This is a continuation from last month's lists of the books I've read. If you're interested here are parts one, two and three.
Continuing where I left off puts me at book number 45.
45) The Rosary: Keeping Company with Jesus and Mary by Karen Edmisten. I've been reading Karen's blog (with the shockingly clever title) for a while now, so I was delighted to find her book in my local Catholic bookstore. It's a wonderful, clear, easy to understand book sharing the mysteries of the rosary.
46) The Wednesday Sisters: A Novel by Meg Waite Clayton. This book about friends who bond over playground time with the children who all seem to harbor a secret desire to write a book was a pleasant read, but felt predictable, from the friend whose marriage falls apart to the one with cancer.
47) The Wednesday Wars by Gary D. Schmidt (and it wasn't that I was in a Wednesday mood or anything). This YA book had a delightful hero and a great supporting cast of characters. The Shakespeare thrown in through out was a lot of fun and the history of the time (the 60s) was interspersed in such a way that it never felt like the author was making a point of "this is what life was like then". I recommended it to my 12 year old, who and loved it (and now wants to read The Tempest so she can find the good Caliban curses.)
48) A Lion Among Men (The Wicked Years, Part 3) by Gregory Maguire. I found I didn't enjoy this book as much as the first two in the series (Wicked and Son of a Witch). The lion is not a very sympathetic character and there is a lot of back story and not so much new story.
49) Heart and Soul by Maeve Binchy. There is something so soothing and pleasant about Maeve Binchy's books. She has such a way of creating characters who want to know more about. I was eager to read this newest book and I wasn't disappointed.
50) The Possibilities of Sainthood by Donna Freitas. Fifteen-year-old Antonia wants to be a saint. She thinks she can do this without being dead. While its a cute story, it was a bit lacking in the authentic Catholic teaching department. Her obsession with saints reminded me of Millions; I thought the obsession was handled better in that book.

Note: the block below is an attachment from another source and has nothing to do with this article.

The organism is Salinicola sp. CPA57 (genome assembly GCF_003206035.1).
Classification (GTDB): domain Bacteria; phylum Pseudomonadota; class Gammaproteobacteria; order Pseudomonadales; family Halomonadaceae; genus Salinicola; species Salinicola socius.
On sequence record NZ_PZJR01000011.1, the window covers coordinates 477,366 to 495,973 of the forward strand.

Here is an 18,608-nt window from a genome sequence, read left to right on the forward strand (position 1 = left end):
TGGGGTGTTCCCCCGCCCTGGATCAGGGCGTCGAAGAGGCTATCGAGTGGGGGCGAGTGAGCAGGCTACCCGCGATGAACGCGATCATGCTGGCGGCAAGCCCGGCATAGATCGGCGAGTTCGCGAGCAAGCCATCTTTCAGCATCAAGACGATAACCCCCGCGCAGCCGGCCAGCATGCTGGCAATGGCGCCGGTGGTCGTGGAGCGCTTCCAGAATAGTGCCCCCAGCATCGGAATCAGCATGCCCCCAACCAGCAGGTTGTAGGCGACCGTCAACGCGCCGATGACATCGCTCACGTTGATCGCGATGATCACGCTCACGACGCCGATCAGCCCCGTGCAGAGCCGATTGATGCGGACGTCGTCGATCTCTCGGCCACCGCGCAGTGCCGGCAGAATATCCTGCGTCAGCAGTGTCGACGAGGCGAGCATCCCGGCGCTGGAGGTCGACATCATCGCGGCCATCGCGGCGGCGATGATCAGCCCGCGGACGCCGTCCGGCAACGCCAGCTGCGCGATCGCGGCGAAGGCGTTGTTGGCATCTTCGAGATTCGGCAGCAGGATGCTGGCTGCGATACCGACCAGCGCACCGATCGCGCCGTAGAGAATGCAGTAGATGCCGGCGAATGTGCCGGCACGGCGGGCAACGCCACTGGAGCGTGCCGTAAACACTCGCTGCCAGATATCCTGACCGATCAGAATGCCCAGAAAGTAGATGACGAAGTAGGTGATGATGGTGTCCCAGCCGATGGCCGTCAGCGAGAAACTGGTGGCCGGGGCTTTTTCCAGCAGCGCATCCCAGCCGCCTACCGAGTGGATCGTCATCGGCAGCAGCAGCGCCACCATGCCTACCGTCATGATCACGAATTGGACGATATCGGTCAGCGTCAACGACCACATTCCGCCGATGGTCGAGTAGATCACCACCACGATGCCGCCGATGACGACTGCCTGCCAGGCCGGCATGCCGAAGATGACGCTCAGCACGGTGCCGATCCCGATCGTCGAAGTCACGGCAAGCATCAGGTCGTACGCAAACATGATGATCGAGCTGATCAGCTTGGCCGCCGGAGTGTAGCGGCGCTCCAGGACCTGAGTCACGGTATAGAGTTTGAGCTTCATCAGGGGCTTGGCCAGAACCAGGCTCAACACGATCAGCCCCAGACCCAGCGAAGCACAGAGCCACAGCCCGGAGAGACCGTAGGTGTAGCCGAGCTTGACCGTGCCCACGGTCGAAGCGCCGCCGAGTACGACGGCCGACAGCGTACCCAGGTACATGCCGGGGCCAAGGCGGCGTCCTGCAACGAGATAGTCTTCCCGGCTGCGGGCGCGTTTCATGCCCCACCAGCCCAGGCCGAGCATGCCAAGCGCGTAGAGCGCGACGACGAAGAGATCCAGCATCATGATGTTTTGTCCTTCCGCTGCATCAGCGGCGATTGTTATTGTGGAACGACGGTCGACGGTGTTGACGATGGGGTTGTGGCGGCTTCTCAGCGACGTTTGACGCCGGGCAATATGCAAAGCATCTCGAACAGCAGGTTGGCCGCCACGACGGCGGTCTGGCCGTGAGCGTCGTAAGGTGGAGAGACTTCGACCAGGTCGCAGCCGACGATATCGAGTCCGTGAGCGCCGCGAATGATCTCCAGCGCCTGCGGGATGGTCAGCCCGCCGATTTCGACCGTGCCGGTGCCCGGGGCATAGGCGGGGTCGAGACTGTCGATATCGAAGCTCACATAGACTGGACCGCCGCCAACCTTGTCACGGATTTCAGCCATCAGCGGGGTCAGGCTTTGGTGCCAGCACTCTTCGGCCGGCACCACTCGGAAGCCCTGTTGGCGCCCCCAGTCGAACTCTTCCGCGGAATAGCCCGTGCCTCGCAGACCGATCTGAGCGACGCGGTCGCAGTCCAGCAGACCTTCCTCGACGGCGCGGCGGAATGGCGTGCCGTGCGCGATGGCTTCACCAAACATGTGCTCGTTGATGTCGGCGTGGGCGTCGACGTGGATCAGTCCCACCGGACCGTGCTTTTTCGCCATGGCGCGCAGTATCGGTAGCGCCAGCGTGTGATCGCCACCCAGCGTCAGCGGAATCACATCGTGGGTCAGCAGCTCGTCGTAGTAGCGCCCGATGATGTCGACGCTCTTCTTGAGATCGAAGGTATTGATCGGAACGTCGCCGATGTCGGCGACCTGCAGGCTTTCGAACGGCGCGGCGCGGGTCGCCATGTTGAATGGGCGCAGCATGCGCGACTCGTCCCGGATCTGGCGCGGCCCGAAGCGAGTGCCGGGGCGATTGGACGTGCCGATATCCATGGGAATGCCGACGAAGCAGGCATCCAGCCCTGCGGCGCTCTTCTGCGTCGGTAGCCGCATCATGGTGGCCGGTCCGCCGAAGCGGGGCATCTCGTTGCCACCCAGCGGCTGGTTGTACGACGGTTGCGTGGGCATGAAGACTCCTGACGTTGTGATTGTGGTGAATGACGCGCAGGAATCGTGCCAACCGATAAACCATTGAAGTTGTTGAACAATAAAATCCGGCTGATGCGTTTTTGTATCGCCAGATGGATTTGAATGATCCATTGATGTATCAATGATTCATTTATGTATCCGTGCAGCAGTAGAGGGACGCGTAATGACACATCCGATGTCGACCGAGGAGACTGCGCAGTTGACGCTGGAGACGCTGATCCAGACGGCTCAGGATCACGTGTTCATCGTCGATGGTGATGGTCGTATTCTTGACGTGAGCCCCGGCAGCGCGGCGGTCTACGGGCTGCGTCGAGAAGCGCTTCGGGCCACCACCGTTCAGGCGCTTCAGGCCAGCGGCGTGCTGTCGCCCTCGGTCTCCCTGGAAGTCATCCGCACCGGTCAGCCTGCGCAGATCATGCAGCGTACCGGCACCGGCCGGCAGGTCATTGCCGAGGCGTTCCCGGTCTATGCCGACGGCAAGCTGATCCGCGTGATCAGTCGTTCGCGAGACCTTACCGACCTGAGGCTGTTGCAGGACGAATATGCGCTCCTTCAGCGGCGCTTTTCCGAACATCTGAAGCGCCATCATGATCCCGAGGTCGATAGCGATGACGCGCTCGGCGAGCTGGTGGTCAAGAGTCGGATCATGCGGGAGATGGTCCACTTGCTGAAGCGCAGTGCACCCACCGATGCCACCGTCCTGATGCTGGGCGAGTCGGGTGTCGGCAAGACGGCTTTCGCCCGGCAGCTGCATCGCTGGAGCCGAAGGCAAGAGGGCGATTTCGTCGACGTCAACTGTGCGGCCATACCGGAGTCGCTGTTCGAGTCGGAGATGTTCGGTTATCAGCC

51) Prairie Tale: A Memoir by Melissa Gilbert. I'll admit I watched Little House on the Prairie obsessively while I was growing up, so naturally I was interested in what Melissa's real life was like. It was nothing like the life she had on the TV show. The book is honest and entertaining. She doesn't hold back as she tells of some of the difficult things she's dealt with in the past.
52) Any Which Wall by Laurel Snyder. This book was a pure delight to read. The comfy style and magical adventures made this a book I immediately recommended to my twelve year old. She read it and adored it. Now we've got to convince the nine-year-old to read it (but he's busy with Goosebumps books right now.)
53) The Guernsey Literary and Potato Peel Pie Society by Mary Ann Shaffer and Annie Barrows. This was a book I saw recommended by Melissa Wiley, so when I saw it in the library I grabbed it. I am so glad I did. The book was a delight to read. I was a little leery when I saw it was written in letter format - but it worked very well. Set in 1946 with a wonderfully diverse cast of characters and a lot of history about the Channel Islands during WWII thrown in.
54) The Secret (Seasons of Grace book 1) by Beverly Lewis. While I often enjoy Beverly Lewis's writing style and her stories of a simpler life among the Amish, I found that this book didn't deliver. It is the first in a series and simply is not a stand alone book. Of the many plot lines started in the story only one is resolved and although the eponymous secret is revealed to the reader, most of the characters in the book are still in the dark. I enjoy series books but I think that each should tell a complete story on its own, not leave so many loose ends that I feel like I'm still in the middle of the book not the end.
55) Up and Down Scratchy Mountain by Laurel Snyder. After reading Any Which Wall I decided I had to read Laurel Snyder's first book. This is a delightful fairy-tale style adventure with a plucky milk maid and a prince (though it's not his fault.) A very fun read.
I guess I've made the 52 book challenge, and that brings me up to date on what I've read so far this year.